How to Become A Camera Operator

Filmmaking is not a one-person job, and it takes a crew. One focal person in the crew is the camera operator. Camera operators are employed by film production companies, as well as television and cable companies, to gather footage for popular TV series, films, music videos, documentaries, and news.

Even small video production channels on YouTube also need camera operators. Operating the camera can be a technical job as you will be required to know your way about the camera mechanism, lights, and recording, but it is equal parts a creative job as well.

Where do Camera Operators work?

Camera operators plan the shots, record visuals, set up and break down the equipment, and correct lighting and other technical problems.

As a camera operator, you may work in film and TV production. In motion pictures, a camera operator is responsible for translating a director’s vision into reality. Another big industry for camera operators is music videos and advertising.

These productions are not as big as a movie, but that means that the role of the camera operator becomes more important. You will be responsible for more work and will get to develop yourself in different functions.

The rise of web series and professionally produced blogs is also an avenue for camera operators. These productions are even smaller, and therefore they can be how you can build a portfolio and make your way up.

How to become a Camera Operator

With the right education, hard and soft skills, and relevant work experience you can become a camera operator and do the kind of work you will enjoy.

  1. Get the right education

Apart from formal education, such as a high school diploma, A camera operator will need formal training in the ability to shoot films and the basic knowledge of photographic technology.

These training programs can be like vocational skills that provide you with a comprehensive understanding of how cameras and video editing technology work together. These skills are employed extensively in the film making industry.

Another route is to seek a formal college education. Many schools provide four-year programs that specialize in film and television productions.

Formal education will bring you up to speed in no time, and by the time you understand camera operation and the technicalities, you will also know a lot more about the whole industry in general.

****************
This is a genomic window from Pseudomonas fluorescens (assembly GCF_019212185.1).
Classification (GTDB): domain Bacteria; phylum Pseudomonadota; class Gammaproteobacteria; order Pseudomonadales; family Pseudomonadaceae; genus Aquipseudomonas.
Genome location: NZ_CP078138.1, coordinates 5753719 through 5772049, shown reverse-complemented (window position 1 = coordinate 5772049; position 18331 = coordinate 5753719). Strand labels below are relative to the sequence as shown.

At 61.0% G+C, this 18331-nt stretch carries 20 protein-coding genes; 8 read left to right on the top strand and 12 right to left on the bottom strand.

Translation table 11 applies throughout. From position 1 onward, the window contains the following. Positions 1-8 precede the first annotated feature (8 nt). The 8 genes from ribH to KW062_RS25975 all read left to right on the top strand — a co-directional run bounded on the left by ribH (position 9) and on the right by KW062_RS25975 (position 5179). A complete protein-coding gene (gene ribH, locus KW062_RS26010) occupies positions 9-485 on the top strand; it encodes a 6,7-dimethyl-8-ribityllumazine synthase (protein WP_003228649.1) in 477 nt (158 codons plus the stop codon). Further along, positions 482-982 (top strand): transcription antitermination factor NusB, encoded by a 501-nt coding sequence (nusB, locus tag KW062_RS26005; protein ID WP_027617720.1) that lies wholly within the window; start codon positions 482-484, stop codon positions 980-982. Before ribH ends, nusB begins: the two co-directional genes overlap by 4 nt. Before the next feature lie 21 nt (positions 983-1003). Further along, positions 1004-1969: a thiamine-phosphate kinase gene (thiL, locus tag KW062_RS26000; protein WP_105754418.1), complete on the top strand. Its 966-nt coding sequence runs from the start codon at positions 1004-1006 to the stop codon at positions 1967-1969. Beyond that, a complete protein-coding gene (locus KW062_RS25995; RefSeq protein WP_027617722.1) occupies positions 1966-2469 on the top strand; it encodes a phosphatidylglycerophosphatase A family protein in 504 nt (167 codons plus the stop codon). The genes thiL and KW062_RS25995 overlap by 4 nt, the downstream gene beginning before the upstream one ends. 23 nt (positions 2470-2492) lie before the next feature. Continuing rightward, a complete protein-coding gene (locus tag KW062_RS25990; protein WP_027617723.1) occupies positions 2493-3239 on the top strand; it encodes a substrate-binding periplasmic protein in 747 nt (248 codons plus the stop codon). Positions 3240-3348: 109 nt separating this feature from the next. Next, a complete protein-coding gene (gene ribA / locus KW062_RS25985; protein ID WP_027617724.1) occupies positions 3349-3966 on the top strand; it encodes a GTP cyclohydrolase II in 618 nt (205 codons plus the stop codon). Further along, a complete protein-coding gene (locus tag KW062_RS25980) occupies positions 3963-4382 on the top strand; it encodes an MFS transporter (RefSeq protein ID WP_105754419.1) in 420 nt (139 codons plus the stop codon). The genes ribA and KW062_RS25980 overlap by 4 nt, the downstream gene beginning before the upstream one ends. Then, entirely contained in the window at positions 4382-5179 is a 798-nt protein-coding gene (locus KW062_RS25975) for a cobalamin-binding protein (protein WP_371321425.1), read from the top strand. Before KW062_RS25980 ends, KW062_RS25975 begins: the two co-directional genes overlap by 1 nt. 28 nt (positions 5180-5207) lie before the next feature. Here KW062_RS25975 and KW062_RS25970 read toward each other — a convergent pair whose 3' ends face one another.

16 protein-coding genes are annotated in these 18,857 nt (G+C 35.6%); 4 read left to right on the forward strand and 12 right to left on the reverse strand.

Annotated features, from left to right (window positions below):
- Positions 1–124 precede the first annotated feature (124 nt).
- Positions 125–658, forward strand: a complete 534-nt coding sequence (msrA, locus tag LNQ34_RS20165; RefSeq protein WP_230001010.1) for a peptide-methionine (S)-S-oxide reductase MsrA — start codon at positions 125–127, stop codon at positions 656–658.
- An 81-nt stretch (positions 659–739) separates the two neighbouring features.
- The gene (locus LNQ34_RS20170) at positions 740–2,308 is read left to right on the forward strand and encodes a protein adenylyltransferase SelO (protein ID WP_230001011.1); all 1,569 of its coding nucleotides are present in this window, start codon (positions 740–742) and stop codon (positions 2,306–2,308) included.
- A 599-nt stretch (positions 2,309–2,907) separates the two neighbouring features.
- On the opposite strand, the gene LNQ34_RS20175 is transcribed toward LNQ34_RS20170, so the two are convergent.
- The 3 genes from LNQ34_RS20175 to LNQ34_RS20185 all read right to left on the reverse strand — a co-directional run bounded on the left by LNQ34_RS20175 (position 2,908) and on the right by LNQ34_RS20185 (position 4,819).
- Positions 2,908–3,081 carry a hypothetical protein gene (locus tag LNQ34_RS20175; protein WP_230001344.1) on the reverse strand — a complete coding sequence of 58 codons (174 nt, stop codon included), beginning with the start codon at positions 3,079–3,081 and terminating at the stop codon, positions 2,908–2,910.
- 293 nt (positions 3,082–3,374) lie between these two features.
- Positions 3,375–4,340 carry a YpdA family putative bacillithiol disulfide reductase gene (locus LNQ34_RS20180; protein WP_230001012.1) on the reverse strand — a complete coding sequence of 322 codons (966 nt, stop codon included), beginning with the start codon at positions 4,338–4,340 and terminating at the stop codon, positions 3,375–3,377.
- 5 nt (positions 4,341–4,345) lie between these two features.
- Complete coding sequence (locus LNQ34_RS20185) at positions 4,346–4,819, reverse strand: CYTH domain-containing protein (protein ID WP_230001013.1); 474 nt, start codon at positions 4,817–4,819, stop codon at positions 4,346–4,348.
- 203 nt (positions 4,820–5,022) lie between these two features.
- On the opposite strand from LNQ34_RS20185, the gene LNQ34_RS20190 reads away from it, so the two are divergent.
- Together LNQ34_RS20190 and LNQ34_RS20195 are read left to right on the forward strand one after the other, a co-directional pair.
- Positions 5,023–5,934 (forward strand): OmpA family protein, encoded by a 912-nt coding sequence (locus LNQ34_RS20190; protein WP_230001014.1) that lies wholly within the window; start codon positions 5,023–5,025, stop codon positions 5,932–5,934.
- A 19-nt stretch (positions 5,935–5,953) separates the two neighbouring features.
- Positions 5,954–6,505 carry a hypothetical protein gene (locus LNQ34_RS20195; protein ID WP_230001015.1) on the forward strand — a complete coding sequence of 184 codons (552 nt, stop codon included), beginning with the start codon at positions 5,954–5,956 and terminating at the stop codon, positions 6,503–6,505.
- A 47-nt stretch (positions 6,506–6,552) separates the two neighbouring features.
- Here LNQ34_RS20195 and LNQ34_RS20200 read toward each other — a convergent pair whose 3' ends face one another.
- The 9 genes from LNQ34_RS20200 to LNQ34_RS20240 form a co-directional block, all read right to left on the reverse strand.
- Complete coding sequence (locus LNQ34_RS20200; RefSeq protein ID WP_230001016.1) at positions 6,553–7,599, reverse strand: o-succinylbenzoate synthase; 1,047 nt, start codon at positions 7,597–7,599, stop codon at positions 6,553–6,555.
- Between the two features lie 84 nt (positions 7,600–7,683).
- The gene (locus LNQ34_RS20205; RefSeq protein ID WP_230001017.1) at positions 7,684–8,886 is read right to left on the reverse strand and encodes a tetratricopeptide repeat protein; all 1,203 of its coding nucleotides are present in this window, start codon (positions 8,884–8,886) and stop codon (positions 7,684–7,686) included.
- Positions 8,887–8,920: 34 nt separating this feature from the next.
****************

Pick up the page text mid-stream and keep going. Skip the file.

Another benefit of getting a formal education, schools and universities also offer placements, and this can be your way to a full-time job.

A lot of the skills can be learned online, by yourself, or through online courses from Coursera or skills share. As this is a field where creativity is essential, your skills and knowledge are more important. You can gain the right knowledge as long as you keep working on developing your skills.

  1. Develop job-ready skills

Once you have the foundation through education you need to focus on getting skills that will help you get a job. You will do this by gaining both soft and hard skills.

Soft skills are more about you and how you handle yourself. Hard skills are about how you handle the work and the camera.

Apart from in-depth expertise of different cameras and lenses, you will need good communication and excellent listening skills, these soft skills will be the wind on your sails.

You will be able to work professionally with many people on many projects. As filmmaking is a team job, you too need to be a team player. You have to be detail-oriented and also patient with your work.

  1. Get relevant work experience

This third step is your way to your dreams. Find as much relevant work experience as you can. This does not need to be big, professional projects.

This can be something you do for a friend, a school project or even your passion project. Be creative with your school projects and build a good portfolio. Purchase a high quality camera and keep shooting movies even if it is for yourself.

You may start by being a production assistant and performing simple duties such as running errands and keeping track of equipment. Then, you will work up to be a camera operator’s assistant.

In this role, you will perform some of the camera operator’s responsibilities such as keeping work reports, preparing a list of the shots to be taken, and getting the equipment in place for the shoot.

You may have to spend some time working on entry-level jobs that will eventually lead up to a camera operator’s position.

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